Revenue from ticket sales to foreigners visiting Siem Reap province’s Angkor Archaeological Park clocked in at a paltry $219,218 in the first half of 2021, cratering by 98.79 per cent year-on-year, as tourism remained in a Covid-19 coma.

And last month alone, ticket sales brought in just $22,010, down by 69.9 per cent from last June, reported Angkor Enterprise, the institution in charge of the temple complex’s income management.

International visitors bought 5,329 tickets in the first half – 555 last month alone, the state-owned enterprise said at the weekend.

The entrance fee to the park is $37 for a one-day visit, $62 for a three-day ticket and $72 dollars for a week-long pass, according to Angkor Enterprise’s price list.

Last year, international visitors bought 400,889 tickets to the park worth $18,654,828, booking year-on-year declines of 81.82 per cent and 81.17 per cent in volume and value, Angkor Enterprise figures show.

Pacific Asia Travel Association Cambodia chapter chairman Thourn Sinan told The Post on July 4 that declining incomes and dwindling international tourism were trends seen around the world, and not limited to the Kingdom.

He said the current slump could only be reversed if cross-border restrictions on international visitors are eased, especially for those fully-vaccinated against Covid-19.

The private sector, through the Ministry of Tourism, has been petitioning the government to allow in fully-vaccinated foreign tourists from the fourth quarter of this year, will little or no quarantine stay, he added.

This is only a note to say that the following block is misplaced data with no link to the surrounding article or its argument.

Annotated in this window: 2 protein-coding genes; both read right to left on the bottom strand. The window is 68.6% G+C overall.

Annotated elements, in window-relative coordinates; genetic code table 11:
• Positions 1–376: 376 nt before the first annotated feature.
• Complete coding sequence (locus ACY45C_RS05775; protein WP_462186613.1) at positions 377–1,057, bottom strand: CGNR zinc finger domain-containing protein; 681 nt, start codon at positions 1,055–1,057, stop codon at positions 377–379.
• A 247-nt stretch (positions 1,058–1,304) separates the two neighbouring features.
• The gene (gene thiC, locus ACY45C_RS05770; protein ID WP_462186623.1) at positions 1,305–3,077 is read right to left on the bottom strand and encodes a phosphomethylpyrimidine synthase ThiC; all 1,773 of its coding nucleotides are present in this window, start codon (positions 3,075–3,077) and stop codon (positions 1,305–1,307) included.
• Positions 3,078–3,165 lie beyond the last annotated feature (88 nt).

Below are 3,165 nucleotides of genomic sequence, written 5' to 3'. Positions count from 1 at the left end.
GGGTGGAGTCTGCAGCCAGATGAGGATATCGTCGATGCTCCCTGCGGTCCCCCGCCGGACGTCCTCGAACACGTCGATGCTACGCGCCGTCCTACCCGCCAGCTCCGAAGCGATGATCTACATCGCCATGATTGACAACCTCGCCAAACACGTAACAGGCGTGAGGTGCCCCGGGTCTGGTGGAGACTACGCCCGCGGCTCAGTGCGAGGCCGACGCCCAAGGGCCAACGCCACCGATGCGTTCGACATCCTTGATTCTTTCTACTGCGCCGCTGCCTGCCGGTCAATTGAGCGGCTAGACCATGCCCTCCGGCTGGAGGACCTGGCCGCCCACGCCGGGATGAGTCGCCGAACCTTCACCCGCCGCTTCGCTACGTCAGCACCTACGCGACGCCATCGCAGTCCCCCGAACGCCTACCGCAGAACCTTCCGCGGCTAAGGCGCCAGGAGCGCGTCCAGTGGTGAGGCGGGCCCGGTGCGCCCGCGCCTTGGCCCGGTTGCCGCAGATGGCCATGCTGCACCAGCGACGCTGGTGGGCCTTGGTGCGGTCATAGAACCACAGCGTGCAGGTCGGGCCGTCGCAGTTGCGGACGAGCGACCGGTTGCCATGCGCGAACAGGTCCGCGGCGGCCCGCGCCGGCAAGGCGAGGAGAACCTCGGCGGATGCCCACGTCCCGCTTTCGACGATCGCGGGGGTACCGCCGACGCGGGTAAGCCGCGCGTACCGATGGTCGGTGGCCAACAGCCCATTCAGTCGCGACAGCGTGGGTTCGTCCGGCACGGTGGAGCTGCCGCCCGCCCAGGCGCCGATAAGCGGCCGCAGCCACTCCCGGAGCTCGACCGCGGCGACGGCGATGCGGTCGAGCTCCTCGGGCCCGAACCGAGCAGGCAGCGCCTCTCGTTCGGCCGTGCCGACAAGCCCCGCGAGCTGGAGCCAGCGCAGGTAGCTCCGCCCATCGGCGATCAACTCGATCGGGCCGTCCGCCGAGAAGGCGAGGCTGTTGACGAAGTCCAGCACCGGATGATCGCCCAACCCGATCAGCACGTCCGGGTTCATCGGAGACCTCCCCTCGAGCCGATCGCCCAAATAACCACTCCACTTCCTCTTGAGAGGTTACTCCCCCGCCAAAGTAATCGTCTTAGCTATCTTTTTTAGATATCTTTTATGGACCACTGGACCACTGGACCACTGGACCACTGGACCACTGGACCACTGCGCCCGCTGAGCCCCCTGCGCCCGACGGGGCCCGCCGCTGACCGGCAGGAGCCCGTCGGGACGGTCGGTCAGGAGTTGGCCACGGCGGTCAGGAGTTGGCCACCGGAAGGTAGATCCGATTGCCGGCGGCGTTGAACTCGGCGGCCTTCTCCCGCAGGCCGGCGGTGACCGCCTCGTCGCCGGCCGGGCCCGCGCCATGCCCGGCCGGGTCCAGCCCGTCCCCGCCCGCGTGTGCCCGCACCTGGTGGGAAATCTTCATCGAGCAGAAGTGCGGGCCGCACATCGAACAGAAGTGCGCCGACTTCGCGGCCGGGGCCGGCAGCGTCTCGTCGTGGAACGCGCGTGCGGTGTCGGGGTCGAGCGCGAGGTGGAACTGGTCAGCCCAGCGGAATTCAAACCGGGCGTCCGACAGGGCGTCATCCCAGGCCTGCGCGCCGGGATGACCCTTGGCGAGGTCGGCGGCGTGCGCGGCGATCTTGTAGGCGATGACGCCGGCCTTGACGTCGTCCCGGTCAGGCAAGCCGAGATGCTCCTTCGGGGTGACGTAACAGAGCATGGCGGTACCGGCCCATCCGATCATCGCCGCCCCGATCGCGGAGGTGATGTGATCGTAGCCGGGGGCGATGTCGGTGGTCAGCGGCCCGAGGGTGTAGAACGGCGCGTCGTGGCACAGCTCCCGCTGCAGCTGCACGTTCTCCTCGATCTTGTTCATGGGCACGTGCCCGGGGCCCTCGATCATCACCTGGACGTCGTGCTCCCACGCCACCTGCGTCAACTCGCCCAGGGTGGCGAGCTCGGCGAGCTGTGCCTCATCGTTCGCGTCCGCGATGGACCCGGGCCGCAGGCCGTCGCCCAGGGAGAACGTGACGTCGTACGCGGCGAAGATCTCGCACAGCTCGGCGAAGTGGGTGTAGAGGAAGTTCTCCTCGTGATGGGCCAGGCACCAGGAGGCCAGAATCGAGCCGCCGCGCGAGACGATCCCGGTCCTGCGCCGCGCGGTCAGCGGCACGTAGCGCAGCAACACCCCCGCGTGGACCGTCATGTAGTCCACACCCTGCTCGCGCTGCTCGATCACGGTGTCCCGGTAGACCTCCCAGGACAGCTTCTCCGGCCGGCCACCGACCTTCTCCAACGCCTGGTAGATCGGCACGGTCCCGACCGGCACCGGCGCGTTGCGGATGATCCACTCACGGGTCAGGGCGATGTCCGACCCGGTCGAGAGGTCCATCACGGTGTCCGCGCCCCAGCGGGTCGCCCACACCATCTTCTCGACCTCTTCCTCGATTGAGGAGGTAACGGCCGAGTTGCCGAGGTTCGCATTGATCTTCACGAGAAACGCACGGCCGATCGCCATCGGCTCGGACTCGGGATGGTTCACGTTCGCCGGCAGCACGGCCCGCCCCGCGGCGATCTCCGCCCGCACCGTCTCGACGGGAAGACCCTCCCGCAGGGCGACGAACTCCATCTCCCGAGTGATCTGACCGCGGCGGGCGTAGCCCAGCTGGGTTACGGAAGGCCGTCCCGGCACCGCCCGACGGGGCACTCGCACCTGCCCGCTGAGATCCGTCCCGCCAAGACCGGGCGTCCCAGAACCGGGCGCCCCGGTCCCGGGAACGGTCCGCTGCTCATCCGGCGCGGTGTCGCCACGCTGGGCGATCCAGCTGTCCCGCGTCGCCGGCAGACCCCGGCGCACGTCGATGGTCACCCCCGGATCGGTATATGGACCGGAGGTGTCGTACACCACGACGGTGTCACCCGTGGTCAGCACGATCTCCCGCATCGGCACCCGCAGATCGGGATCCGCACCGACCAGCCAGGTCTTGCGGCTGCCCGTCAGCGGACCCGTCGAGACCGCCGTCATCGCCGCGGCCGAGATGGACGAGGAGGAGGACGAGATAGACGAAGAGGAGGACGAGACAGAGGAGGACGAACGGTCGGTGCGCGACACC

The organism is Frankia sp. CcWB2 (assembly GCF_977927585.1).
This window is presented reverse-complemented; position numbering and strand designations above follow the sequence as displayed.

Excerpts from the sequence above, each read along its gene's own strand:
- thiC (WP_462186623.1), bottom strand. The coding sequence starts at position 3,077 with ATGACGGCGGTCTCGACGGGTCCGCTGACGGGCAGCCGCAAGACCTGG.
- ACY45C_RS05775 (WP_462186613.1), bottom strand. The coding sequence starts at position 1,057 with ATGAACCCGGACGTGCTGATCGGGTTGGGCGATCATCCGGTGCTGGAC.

“If the government allows a reopening for visitors as planned, I expect revenue from visits to temples in Cambodia to recover,” Sinan said.

Minister of Tourism Thong Khon said 346,518 domestic trips were made across the Kingdom last month, up month-on-month but down by 43.4 per cent year-on-year.

He said Cambodian holidaymakers accounted for 342,109 trips, with foreign residents making up the remaining 4,409.

Domestic tourism has witnessed a marked rebound after the government on April 25 lifted an inter-provincial travel ban and ended the closure of tourist destinations across the country, except for resorts in locked down provinces.

The minister said: “Tourist destinations in coastal areas – especially Kampot, Kep and Sihanoukville – as well as ecotourism, nature tourism and agro-tourism sites have been the main destinations, attracting a lot of domestic tourists,” he said.